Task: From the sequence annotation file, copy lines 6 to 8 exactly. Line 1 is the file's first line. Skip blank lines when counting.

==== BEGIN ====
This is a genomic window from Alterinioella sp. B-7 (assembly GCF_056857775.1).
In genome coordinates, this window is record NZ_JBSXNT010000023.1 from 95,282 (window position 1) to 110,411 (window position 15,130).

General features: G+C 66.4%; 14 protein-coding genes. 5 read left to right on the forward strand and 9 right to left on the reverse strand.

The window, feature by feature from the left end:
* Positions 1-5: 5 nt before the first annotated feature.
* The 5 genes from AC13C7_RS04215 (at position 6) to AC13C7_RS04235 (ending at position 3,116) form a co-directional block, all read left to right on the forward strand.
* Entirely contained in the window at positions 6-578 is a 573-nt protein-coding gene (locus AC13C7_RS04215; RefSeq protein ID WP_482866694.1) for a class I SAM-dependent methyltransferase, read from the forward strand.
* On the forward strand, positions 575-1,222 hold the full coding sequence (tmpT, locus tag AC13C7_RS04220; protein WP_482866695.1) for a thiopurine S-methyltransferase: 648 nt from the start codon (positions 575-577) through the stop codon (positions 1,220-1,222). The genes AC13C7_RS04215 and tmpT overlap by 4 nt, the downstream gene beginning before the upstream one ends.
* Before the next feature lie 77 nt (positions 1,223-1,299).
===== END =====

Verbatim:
* The 5 genes from AC13C7_RS04215 (at position 6) to AC13C7_RS04235 (ending at position 3,116) form a co-directional block, all read left to right on the forward strand.
* Entirely contained in the window at positions 6-578 is a 573-nt protein-coding gene (locus AC13C7_RS04215; RefSeq protein ID WP_482866694.1) for a class I SAM-dependent methyltransferase, read from the forward strand.
* On the forward strand, positions 575-1,222 hold the full coding sequence (tmpT, locus tag AC13C7_RS04220; protein WP_482866695.1) for a thiopurine S-methyltransferase: 648 nt from the start codon (positions 575-577) through the stop codon (positions 1,220-1,222). The genes AC13C7_RS04215 and tmpT overlap by 4 nt, the downstream gene beginning before the upstream one ends.